Earlier this week, Vera Sidika, a video vixen turned beauty and lifestyle entrepreneur broke the internet. This is after a nude photo of the Veetox Herbal Detox Tea CEO and Vera Sidika Beauty Parlor owner who had just – exclusively – broken the news to Standard Entertainment & Lifestyle of her business’ relocation to Mombasa, went viral on social media.
It wasn’t a leak. It was her own release. A move that saw social media users go on a frenzy with some of her followers tearing into her daring look. “Hata mathree ikizeeka haibebangi tao,” joked one John Mambo. “Inabeba Kayole ikienda Dandora ama bypass,” joined in Josiah A. Mayieka. Hilarious comments that Vera laughed off saying everyone was free to comment as all were entitled to their opinion.
This was not, however, the only ‘nude talk’. Popular Churchill Show comedienne Eunice Wanjiru aka Mammito was similarly trolled for posting a sultry picture of herself in a bikini. In response, Mammito declared she owes no one an apology. “Do you want me to swim in a jumper? They are saying I am too naked for the swimming pool. Bro, that’s why I went swimming chill,” posted Mammito.
Mammito was not alone. The Real Househelps of Kawangware (TRHK) actress Sandra Dacha, better known as Silprosa, was body-shamed after she also stepped out in a bodysuit. “When courage meets confidence. Stay young and playful. The world is already too serious…” she captioned her photo.
Responding to trolls amid rising criticism, Silprosa fired back, “For your information, I have never been slim. I was born weighing 6kgs and I’m not lying. I don’t know how being slim feels like and that’s why you can’t tell me anything about my weight and expect me to get hurt because I have been like this through my life.”
So, has the envelope been pushed too far? Is social media a troll's paradise; what are the boundaries and is there 'moral police'? Is it becoming pervasive among the youth?
Common applications such as Facebook, Instagram and now Tik Tok are increasingly becoming popular. With billions of users around the world, the trendy social networking space has become the go-to self-expression spot. It is the new barometer for self-evaluation and self-justification.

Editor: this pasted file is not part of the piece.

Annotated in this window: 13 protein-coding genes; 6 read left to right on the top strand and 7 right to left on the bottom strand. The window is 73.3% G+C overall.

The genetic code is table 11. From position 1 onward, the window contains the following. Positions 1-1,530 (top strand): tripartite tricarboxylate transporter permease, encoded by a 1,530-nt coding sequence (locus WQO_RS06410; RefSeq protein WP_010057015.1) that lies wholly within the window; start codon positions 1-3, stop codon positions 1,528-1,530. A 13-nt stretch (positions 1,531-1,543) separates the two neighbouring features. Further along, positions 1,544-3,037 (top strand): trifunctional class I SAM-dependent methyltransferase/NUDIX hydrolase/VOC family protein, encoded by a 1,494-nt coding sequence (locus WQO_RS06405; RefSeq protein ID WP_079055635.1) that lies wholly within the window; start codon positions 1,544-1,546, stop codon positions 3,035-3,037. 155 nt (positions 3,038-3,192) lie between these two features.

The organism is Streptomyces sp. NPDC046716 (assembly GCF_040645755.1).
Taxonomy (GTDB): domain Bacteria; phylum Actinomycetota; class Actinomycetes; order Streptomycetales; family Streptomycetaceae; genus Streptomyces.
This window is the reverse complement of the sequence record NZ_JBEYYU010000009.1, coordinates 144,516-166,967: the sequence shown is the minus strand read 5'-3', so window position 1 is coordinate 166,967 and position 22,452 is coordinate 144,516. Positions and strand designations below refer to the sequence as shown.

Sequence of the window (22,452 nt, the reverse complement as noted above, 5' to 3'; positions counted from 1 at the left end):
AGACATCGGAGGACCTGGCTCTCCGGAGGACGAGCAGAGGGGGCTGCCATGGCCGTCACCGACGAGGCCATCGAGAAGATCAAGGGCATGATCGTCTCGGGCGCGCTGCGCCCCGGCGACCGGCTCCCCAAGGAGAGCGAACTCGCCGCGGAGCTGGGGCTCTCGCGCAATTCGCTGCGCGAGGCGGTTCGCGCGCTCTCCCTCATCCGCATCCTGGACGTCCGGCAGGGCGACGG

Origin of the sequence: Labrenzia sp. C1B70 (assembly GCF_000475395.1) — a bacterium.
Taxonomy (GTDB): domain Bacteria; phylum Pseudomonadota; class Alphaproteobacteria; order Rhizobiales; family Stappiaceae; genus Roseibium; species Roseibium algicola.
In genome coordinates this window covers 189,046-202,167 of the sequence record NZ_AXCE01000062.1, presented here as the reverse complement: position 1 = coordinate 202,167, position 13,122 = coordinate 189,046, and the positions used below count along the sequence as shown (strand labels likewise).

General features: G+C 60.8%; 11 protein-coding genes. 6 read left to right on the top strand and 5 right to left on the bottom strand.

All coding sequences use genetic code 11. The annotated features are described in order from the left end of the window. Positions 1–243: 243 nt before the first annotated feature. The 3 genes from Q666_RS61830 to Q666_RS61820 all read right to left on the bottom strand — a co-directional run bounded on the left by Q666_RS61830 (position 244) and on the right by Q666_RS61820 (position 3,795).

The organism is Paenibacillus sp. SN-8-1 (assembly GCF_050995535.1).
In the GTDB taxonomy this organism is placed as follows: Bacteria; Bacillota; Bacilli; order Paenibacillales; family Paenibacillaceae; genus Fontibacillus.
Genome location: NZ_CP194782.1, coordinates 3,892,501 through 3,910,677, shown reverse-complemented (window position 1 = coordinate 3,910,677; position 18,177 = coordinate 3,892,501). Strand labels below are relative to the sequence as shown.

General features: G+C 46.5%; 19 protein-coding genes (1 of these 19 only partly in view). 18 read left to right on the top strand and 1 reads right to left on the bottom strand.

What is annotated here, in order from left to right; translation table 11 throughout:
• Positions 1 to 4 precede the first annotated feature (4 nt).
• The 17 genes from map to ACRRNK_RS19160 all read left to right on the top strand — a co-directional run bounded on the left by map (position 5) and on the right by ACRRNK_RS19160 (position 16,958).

“Social media is a necessary evil that is here with us and that we must accept. Many young people have borrowed bad traits from what the trends they borrow from social media while others have gone into depression due to self-esteem issues brought about by, for example, some of the bullyings that are very common in social media. At the same time, many have used this as a very good networking space where they connect, learn, and make a living through. You have seen celebrities and influencers with big following reaping big from investors who want to use them as their communication point,” remarked Margaret Muthee, a counsellor
It is not, however, hard to spot pages where, strange as it might sound, some are literally hawking decency. “First of all, when you come to my personal page, say Instagram or Facebook, what are you really looking for? You have entered my private territory and I should not be bothered by what you think of what you find there. Let us stop being hypocritical. I know it’s ‘social’ media but we should not forget these are private accounts,” said Lesley Moraa, a 22-year-old Nairobi-based student.
“I believe our consciousness, character and moral standings should be able to guide us in whatever we do around our society including our activities on social media. Nobody might be here to moral-police you on what you do on your social media but the question is how does this reflect on you to the larger society. This is something those posting nudes on their pages should probably question themselves before taking such actions,” added Muthee.